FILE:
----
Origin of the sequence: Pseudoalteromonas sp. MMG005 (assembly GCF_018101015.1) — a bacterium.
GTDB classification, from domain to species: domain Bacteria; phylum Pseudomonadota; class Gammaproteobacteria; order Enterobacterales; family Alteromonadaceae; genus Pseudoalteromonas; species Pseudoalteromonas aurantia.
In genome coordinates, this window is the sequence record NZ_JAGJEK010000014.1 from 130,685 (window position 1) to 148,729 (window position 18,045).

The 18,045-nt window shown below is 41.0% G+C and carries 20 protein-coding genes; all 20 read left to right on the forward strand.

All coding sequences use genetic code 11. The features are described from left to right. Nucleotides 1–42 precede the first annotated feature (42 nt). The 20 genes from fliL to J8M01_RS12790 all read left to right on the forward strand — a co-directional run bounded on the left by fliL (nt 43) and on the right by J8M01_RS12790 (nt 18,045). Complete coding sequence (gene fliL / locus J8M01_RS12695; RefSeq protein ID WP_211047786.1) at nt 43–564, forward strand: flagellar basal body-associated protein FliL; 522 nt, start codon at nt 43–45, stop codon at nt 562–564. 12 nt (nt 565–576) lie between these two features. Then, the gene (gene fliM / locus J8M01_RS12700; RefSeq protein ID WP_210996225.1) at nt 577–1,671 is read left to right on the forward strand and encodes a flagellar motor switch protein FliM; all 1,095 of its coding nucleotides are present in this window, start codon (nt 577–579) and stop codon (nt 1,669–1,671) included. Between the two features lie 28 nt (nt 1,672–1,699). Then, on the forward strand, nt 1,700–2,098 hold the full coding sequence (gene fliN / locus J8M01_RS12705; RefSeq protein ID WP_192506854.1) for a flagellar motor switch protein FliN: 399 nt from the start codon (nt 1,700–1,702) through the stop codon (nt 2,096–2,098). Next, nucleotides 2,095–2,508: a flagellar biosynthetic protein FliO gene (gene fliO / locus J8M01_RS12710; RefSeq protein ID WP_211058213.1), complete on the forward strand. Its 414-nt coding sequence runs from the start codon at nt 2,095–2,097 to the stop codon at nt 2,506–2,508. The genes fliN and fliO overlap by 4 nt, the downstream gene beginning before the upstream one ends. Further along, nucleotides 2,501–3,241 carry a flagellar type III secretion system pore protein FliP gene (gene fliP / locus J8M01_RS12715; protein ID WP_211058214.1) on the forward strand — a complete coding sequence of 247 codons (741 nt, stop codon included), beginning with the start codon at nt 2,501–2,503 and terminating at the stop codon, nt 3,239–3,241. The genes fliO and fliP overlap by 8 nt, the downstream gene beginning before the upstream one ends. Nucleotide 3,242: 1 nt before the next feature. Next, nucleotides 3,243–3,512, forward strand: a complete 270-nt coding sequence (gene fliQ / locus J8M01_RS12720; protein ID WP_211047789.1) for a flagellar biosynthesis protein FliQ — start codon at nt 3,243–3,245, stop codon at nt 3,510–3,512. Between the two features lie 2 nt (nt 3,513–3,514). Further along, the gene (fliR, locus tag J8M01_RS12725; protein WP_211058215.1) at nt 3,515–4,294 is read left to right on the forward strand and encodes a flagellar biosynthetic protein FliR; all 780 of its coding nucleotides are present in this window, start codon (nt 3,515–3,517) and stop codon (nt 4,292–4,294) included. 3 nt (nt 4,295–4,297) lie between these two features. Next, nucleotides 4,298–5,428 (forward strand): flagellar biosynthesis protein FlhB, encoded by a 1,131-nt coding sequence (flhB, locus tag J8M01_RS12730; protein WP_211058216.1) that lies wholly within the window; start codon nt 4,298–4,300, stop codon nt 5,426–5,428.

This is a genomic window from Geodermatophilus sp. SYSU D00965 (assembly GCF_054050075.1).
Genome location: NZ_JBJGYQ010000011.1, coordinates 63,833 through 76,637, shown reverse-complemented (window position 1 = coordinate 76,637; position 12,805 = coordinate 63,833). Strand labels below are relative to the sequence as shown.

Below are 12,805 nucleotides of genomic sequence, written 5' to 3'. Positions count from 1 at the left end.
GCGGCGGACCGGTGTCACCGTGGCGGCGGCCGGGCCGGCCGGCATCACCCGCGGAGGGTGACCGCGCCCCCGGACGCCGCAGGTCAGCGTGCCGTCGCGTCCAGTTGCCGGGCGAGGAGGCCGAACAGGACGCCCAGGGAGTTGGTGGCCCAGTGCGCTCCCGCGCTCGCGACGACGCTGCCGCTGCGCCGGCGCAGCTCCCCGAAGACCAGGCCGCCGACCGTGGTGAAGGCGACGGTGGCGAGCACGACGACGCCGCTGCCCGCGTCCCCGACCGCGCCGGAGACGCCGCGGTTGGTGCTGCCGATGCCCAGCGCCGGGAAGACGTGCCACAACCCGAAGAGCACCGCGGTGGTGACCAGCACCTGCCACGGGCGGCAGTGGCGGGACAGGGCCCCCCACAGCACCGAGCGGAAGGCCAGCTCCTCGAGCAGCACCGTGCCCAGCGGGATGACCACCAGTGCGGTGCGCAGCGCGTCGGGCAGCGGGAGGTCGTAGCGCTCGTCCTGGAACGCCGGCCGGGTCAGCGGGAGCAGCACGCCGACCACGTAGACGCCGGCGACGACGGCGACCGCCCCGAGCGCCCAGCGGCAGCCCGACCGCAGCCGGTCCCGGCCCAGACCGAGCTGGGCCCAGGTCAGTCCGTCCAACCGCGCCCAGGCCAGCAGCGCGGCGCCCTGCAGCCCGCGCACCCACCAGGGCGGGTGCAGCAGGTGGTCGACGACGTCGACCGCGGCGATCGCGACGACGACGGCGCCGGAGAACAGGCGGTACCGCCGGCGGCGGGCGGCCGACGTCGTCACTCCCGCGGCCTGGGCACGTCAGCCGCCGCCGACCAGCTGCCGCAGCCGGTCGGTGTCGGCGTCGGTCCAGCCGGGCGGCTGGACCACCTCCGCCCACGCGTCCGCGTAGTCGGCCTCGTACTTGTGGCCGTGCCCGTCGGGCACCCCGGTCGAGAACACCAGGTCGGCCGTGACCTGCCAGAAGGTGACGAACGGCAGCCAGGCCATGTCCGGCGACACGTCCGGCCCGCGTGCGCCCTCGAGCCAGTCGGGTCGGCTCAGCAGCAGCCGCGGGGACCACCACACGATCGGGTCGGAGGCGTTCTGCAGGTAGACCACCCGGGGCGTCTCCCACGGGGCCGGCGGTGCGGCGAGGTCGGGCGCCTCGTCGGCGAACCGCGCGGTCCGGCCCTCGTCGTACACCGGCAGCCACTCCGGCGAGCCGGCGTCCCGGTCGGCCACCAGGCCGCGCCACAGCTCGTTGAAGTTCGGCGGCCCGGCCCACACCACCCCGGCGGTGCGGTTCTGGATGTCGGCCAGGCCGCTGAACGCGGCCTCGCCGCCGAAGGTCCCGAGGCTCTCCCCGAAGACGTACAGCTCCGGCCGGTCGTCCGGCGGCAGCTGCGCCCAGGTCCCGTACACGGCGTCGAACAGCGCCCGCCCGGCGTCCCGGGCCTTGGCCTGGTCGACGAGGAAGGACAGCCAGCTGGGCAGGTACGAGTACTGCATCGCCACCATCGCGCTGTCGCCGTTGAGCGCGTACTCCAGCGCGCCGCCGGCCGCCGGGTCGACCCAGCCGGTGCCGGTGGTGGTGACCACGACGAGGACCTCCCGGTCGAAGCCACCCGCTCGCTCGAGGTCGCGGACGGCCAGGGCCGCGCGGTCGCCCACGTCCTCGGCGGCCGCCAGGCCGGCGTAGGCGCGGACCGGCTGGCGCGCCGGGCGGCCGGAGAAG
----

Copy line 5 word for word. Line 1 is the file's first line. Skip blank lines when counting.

All coding sequences use genetic code 11. The features are described from left to right. Nucleotides 1–42 precede the first annotated feature (42 nt). The 20 genes from fliL to J8M01_RS12790 all read left to right on the forward strand — a co-directional run bounded on the left by fliL (nt 43) and on the right by J8M01_RS12790 (nt 18,045). Complete coding sequence (gene fliL / locus J8M01_RS12695; RefSeq protein ID WP_211047786.1) at nt 43–564, forward strand: flagellar basal body-associated protein FliL; 522 nt, start codon at nt 43–45, stop codon at nt 562–564. 12 nt (nt 565–576) lie between these two features. Then, the gene (gene fliM / locus J8M01_RS12700; RefSeq protein ID WP_210996225.1) at nt 577–1,671 is read left to right on the forward strand and encodes a flagellar motor switch protein FliM; all 1,095 of its coding nucleotides are present in this window, start codon (nt 577–579) and stop codon (nt 1,669–1,671) included. Between the two features lie 28 nt (nt 1,672–1,699). Then, on the forward strand, nt 1,700–2,098 hold the full coding sequence (gene fliN / locus J8M01_RS12705; RefSeq protein ID WP_192506854.1) for a flagellar motor switch protein FliN: 399 nt from the start codon (nt 1,700–1,702) through the stop codon (nt 2,096–2,098). Next, nucleotides 2,095–2,508: a flagellar biosynthetic protein FliO gene (gene fliO / locus J8M01_RS12710; RefSeq protein ID WP_211058213.1), complete on the forward strand. Its 414-nt coding sequence runs from the start codon at nt 2,095–2,097 to the stop codon at nt 2,506–2,508. The genes fliN and fliO overlap by 4 nt, the downstream gene beginning before the upstream one ends. Further along, nucleotides 2,501–3,241 carry a flagellar type III secretion system pore protein FliP gene (gene fliP / locus J8M01_RS12715; protein ID WP_211058214.1) on the forward strand — a complete coding sequence of 247 codons (741 nt, stop codon included), beginning with the start codon at nt 2,501–2,503 and terminating at the stop codon, nt 3,239–3,241. The genes fliO and fliP overlap by 8 nt, the downstream gene beginning before the upstream one ends. Nucleotide 3,242: 1 nt before the next feature. Next, nucleotides 3,243–3,512, forward strand: a complete 270-nt coding sequence (gene fliQ / locus J8M01_RS12720; protein ID WP_211047789.1) for a flagellar biosynthesis protein FliQ — start codon at nt 3,243–3,245, stop codon at nt 3,510–3,512. Between the two features lie 2 nt (nt 3,513–3,514). Further along, the gene (fliR, locus tag J8M01_RS12725; protein WP_211058215.1) at nt 3,515–4,294 is read left to right on the forward strand and encodes a flagellar biosynthetic protein FliR; all 780 of its coding nucleotides are present in this window, start codon (nt 3,515–3,517) and stop codon (nt 4,292–4,294) included. 3 nt (nt 4,295–4,297) lie between these two features. Next, nucleotides 4,298–5,428 (forward strand): flagellar biosynthesis protein FlhB, encoded by a 1,131-nt coding sequence (flhB, locus tag J8M01_RS12730; protein WP_211058216.1) that lies wholly within the window; start codon nt 4,298–4,300, stop codon nt 5,426–5,428.